"Monster" is derived from the Latin noun monstrum, "divine portent," itself formed on the root of the verb monere, "to warn." It came to refer to living things of anomalous shape or structure, or to fabulous creatures like the sphinx who were composed of strikingly incongruous parts, because the ancients considered the appearance of such beings to be a sign of some impending supernatural event. Monsters, like angels, functioned as messengers and heralds of the extraordinary. They served to announce impending revelation, saying, in effect, "Pay attention; something of profound importance is happening."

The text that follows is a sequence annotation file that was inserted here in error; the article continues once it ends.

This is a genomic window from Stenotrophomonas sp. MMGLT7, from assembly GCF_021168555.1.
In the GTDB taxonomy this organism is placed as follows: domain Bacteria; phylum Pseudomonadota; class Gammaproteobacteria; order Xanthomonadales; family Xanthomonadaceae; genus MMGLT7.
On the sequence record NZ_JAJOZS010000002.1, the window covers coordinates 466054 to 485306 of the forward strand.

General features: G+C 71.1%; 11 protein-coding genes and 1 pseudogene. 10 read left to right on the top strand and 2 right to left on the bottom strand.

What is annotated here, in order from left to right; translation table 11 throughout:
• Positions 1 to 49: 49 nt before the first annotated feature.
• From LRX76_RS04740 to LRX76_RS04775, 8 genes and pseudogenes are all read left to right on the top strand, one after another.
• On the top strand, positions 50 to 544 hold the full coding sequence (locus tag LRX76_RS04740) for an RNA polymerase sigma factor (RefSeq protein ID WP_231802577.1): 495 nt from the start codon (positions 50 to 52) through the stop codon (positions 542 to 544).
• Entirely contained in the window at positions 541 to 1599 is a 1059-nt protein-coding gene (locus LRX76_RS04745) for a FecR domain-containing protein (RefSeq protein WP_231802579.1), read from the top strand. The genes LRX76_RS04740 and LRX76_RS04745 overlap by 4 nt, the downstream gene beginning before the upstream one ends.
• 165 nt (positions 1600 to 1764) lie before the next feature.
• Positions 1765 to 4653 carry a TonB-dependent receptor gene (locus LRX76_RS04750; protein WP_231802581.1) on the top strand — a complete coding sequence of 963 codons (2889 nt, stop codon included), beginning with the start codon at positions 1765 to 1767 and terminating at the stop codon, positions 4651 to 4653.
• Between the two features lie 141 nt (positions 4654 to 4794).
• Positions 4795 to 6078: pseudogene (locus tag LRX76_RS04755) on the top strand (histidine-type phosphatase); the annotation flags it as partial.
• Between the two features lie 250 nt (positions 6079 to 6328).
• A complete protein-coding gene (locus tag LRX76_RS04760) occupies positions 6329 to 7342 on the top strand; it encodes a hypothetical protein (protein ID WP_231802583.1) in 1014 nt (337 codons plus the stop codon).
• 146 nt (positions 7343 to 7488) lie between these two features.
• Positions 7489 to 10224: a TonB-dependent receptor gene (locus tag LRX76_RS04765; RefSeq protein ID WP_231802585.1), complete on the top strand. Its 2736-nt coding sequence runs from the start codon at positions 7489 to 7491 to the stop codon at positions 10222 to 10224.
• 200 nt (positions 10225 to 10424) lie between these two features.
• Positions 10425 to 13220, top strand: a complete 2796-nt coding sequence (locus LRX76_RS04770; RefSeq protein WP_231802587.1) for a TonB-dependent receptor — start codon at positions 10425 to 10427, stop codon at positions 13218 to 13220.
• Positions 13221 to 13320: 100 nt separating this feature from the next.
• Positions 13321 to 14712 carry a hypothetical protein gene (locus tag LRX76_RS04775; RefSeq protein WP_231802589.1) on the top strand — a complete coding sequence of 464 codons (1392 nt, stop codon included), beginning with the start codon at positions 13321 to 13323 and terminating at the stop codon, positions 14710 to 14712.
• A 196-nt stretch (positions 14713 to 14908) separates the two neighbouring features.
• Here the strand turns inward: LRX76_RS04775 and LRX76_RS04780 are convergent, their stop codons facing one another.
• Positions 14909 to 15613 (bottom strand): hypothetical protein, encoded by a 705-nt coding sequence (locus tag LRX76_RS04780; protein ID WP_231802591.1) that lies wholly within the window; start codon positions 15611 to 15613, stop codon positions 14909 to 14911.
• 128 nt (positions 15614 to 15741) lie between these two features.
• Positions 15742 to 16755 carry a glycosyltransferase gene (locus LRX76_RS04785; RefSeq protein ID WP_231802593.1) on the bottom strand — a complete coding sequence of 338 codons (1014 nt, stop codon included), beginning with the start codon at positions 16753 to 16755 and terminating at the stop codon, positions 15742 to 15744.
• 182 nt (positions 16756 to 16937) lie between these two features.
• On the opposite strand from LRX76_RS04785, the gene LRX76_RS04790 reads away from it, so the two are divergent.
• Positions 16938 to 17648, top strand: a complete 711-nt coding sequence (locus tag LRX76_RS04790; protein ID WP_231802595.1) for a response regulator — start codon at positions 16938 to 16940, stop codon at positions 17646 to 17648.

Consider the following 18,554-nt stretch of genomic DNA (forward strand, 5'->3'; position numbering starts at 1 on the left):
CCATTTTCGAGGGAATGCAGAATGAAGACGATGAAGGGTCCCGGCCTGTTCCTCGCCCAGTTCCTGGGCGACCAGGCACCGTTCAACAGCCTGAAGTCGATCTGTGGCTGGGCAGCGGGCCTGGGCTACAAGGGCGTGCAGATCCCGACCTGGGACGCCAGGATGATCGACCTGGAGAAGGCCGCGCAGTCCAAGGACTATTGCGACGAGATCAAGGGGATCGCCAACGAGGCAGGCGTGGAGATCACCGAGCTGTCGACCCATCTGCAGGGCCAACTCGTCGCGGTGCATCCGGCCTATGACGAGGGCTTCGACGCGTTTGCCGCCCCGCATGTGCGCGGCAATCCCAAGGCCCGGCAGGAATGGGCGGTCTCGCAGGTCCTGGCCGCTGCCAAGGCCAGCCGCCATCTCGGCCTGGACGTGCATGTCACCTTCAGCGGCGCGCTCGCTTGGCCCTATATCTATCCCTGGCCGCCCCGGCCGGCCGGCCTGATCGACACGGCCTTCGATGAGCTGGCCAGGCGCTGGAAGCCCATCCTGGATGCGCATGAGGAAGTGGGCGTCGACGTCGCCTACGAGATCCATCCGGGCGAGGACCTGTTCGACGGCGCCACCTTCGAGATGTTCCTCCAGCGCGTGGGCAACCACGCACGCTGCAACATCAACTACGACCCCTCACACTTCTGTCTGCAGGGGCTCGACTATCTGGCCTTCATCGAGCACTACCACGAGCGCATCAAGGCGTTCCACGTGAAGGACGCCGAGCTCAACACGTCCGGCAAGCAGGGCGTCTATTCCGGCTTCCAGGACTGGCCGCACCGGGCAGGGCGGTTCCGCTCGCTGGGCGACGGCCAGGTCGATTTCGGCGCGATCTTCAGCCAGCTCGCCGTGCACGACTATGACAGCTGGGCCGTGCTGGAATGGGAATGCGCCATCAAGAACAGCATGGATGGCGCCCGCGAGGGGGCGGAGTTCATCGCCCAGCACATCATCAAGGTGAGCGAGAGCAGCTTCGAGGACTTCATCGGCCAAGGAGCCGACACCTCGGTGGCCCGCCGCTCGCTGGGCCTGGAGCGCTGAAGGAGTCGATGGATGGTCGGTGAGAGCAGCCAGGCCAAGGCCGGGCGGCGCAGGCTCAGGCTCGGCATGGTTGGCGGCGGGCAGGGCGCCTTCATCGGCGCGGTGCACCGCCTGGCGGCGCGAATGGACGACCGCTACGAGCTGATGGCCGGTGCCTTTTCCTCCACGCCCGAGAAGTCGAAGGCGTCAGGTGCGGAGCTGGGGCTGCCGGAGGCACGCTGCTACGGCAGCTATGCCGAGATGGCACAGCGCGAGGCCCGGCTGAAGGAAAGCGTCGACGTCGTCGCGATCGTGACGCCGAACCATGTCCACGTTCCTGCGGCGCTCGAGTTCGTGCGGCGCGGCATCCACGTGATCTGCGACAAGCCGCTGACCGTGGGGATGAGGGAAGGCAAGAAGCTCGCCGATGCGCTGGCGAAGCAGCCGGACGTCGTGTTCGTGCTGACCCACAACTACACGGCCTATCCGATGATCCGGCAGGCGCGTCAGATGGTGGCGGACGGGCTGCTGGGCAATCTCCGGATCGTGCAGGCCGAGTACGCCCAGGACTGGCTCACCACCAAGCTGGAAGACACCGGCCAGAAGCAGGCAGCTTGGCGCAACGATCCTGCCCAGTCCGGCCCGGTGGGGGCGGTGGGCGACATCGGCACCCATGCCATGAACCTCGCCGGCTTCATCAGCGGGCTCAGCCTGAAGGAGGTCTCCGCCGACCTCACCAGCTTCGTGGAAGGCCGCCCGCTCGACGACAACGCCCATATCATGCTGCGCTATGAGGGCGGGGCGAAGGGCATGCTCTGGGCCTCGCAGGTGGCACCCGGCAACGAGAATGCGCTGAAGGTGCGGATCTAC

My Words to Victor Frankenstein: by Susan Stryker
"Don’t fool yourself. English isn’t inherently superior, or easier to learn, or more sonically pleasing. Its international usage comes from forceful assimilation and legacy of colonialistic injection. It isn’t a deed that one should take pride in."
my uncle left this comment on his friend’s Facebook status, a white British man who was bragging about how easy it is to be a native English speaker when trekking to different nations. (via maarnayeri)
MSc Security Studies
algo un poco más serio